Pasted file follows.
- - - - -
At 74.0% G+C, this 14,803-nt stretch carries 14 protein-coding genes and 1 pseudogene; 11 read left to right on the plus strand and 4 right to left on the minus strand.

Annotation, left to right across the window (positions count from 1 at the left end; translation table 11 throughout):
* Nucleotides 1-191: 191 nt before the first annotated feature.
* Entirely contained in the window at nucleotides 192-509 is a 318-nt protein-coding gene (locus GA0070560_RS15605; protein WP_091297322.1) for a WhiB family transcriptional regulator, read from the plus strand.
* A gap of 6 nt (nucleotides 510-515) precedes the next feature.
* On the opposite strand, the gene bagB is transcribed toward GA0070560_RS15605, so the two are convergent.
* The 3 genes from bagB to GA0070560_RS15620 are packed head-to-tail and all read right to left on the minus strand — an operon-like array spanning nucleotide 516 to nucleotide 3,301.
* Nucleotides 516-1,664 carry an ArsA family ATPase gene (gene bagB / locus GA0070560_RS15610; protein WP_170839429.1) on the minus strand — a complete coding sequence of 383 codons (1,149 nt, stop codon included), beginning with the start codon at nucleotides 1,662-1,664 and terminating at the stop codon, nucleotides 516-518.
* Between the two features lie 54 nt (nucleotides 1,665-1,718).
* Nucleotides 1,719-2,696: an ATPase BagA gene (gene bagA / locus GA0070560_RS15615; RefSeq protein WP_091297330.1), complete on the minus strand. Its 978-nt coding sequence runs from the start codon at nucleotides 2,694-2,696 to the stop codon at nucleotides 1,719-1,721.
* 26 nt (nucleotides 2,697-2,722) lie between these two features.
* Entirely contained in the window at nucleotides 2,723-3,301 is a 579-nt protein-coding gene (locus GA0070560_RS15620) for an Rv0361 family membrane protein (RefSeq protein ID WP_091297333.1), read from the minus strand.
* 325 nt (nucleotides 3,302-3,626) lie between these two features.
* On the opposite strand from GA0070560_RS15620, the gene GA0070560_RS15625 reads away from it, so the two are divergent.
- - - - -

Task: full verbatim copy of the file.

At 74.0% G+C, this 14,803-nt stretch carries 14 protein-coding genes and 1 pseudogene; 11 read left to right on the plus strand and 4 right to left on the minus strand.

Annotation, left to right across the window (positions count from 1 at the left end; translation table 11 throughout):
* Nucleotides 1-191: 191 nt before the first annotated feature.
* Entirely contained in the window at nucleotides 192-509 is a 318-nt protein-coding gene (locus GA0070560_RS15605; protein WP_091297322.1) for a WhiB family transcriptional regulator, read from the plus strand.
* A gap of 6 nt (nucleotides 510-515) precedes the next feature.
* On the opposite strand, the gene bagB is transcribed toward GA0070560_RS15605, so the two are convergent.
* The 3 genes from bagB to GA0070560_RS15620 are packed head-to-tail and all read right to left on the minus strand — an operon-like array spanning nucleotide 516 to nucleotide 3,301.
* Nucleotides 516-1,664 carry an ArsA family ATPase gene (gene bagB / locus GA0070560_RS15610; protein WP_170839429.1) on the minus strand — a complete coding sequence of 383 codons (1,149 nt, stop codon included), beginning with the start codon at nucleotides 1,662-1,664 and terminating at the stop codon, nucleotides 516-518.
* Between the two features lie 54 nt (nucleotides 1,665-1,718).
* Nucleotides 1,719-2,696: an ATPase BagA gene (gene bagA / locus GA0070560_RS15615; RefSeq protein WP_091297330.1), complete on the minus strand. Its 978-nt coding sequence runs from the start codon at nucleotides 2,694-2,696 to the stop codon at nucleotides 1,719-1,721.
* 26 nt (nucleotides 2,697-2,722) lie between these two features.
* Entirely contained in the window at nucleotides 2,723-3,301 is a 579-nt protein-coding gene (locus GA0070560_RS15620) for an Rv0361 family membrane protein (RefSeq protein ID WP_091297333.1), read from the minus strand.
* 325 nt (nucleotides 3,302-3,626) lie between these two features.
* On the opposite strand from GA0070560_RS15620, the gene GA0070560_RS15625 reads away from it, so the two are divergent.